Another regional issue that greatly concerns me is your country's relationship with Mozambique. The Nkomati accord was a triumph of reason over emotion and peace over violence. It is imperative that your government press every effort to make that agreement work. In my discussion with President Machel, I found him to be firmly attached to Nkomati and respectful of your leadership, but perplexed over your government's real attitude toward that historic agreement. I hope that you will ensure that President Machel's doubts about South Africa's commitment to the Nkomati agreement are dispelled and that you will lend your full support to the achievement of peace and stability in that unhappy land. I, like you, want to see an end to the influence which the Soviet Bloc has enjoyed there.
More broadly, I want to assure you that our views on regional violence and terrorism are firm and clear. As we offer you these thoughts, I and my associates are in frequent contact as well with neighboring leaders to impress upon them their responsibility to curb violent actions across your borders and to make constructive use of the diplomatic channels that exist for resolving differences. We will continue to bring our influence to bear for this purpose.[end p4]
Mr State President, may I wish you, your family and the people of South Africa a peaceful, fruitful New Year. May God grant us both the physical and spiritual strength to meet the historic challenges that await.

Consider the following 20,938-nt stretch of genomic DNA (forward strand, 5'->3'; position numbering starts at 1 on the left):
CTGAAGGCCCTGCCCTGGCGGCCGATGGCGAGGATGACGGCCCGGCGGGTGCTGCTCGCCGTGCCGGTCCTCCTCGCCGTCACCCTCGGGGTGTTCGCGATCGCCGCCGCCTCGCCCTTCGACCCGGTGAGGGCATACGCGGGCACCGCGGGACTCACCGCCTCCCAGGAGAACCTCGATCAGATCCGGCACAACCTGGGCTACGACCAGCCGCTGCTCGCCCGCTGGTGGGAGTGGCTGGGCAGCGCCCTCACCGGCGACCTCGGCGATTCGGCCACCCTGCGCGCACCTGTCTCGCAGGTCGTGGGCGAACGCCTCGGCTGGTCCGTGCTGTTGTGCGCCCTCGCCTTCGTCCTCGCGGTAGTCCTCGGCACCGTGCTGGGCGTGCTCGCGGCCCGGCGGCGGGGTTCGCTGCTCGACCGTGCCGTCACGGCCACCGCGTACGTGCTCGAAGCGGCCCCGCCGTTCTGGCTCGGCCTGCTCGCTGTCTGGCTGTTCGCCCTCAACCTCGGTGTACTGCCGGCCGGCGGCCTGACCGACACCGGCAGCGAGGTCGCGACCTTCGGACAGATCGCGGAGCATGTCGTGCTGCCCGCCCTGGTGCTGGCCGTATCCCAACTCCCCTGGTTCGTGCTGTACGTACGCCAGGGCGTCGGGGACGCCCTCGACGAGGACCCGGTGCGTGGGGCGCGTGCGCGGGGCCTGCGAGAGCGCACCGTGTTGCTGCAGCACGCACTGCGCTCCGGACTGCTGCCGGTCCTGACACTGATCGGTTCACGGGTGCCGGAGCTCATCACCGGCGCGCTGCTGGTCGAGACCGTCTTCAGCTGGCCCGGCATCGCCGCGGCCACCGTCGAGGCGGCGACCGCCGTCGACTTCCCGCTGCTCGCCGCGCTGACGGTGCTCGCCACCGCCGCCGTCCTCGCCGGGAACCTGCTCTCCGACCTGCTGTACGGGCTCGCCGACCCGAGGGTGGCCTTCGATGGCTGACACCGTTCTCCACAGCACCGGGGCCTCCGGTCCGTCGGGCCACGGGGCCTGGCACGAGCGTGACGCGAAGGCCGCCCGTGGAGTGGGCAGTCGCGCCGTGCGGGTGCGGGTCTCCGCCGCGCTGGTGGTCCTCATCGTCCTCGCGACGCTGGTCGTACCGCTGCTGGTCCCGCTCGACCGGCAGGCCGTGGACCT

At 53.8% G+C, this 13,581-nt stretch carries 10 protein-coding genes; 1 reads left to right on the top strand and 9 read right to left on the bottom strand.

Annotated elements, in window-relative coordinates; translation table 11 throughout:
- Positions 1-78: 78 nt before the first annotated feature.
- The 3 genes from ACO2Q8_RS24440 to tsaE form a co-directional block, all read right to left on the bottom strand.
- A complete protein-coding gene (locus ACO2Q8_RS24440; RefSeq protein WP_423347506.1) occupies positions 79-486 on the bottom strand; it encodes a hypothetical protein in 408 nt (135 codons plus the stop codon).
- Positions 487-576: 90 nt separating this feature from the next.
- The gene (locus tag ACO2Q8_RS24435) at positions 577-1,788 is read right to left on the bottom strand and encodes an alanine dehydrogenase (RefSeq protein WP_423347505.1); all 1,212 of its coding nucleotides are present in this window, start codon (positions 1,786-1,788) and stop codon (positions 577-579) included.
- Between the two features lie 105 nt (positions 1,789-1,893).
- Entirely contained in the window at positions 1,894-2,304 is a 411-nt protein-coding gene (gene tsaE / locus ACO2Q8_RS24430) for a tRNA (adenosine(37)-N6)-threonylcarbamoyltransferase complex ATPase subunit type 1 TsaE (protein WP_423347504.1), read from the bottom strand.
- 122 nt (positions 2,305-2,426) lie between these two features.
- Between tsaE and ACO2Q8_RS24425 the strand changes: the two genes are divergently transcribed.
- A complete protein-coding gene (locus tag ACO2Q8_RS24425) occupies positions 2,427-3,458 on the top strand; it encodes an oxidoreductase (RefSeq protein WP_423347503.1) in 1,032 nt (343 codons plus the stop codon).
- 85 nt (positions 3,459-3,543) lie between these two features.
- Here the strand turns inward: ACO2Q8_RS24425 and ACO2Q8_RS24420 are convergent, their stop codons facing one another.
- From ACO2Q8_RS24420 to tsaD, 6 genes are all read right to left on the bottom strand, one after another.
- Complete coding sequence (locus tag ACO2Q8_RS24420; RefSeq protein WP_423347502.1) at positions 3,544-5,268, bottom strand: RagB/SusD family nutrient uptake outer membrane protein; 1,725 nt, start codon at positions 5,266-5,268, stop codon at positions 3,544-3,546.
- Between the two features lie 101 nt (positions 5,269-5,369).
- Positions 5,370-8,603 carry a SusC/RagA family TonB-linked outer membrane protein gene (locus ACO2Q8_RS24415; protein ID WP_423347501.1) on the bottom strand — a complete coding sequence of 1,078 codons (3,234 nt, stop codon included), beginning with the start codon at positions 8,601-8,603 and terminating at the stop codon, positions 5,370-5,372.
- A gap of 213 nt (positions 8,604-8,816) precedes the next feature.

Pieter Willem Botha
State President of the Republic of South Africa
THE WHITE HOUSE
January 3, 1986
MEMORANDUM FOR THE PRESIDENT
FROM: JOHN M. POINDEXTER
SUBJECT: Letter to South African President Botha
To sign a letter to South African President Botha.
State has requested that you sign the proposed letter to South African President P.W. Botha, which will serve as the focus of Chet Crocker's planned meeting next week with President Botha in South Africa.
Your letter at Tab A recognizes the dilemmas and difficult situation President Botha faces in seeking genuine reform while ensuring that change is peaceful and constructive. It also notes that Botha's record and commitments for reform have not been given due recognition abroad. However, it also notes the present and urgent need for negotiations now with recognized South African black leaders in order to create political structures which can build a new South Africa. Bold leadership is needed now to unblock negotiations with moderate blacks, and to wrest the political initiative from militants who want to destroy rather than build. You suggest several steps which would help improve the reform climate, including lifting the state of emergency. You note your desire that 1986 be the year of peace in the region, and express your appreciation for South Africa's helpful response to our March 1985 negotiating proposals concerning an Angolan settlement, adding that it is your policy to see Dr Savimbi strong and assume his rightful share of power in Angola. Finally, you note that you found President Machel of Mozambique committed to the Nkomati accord, and express hope that South Africa will continue to support that agreement.
cc Vice President
DECLASSIFY ON: OADR[end p6]
— — Sign your letter to President Botha.
|Tab A||Letter to President Botha|
|Tab B||Incoming letter from President Botha|
Prepared by Phillip Ringdahl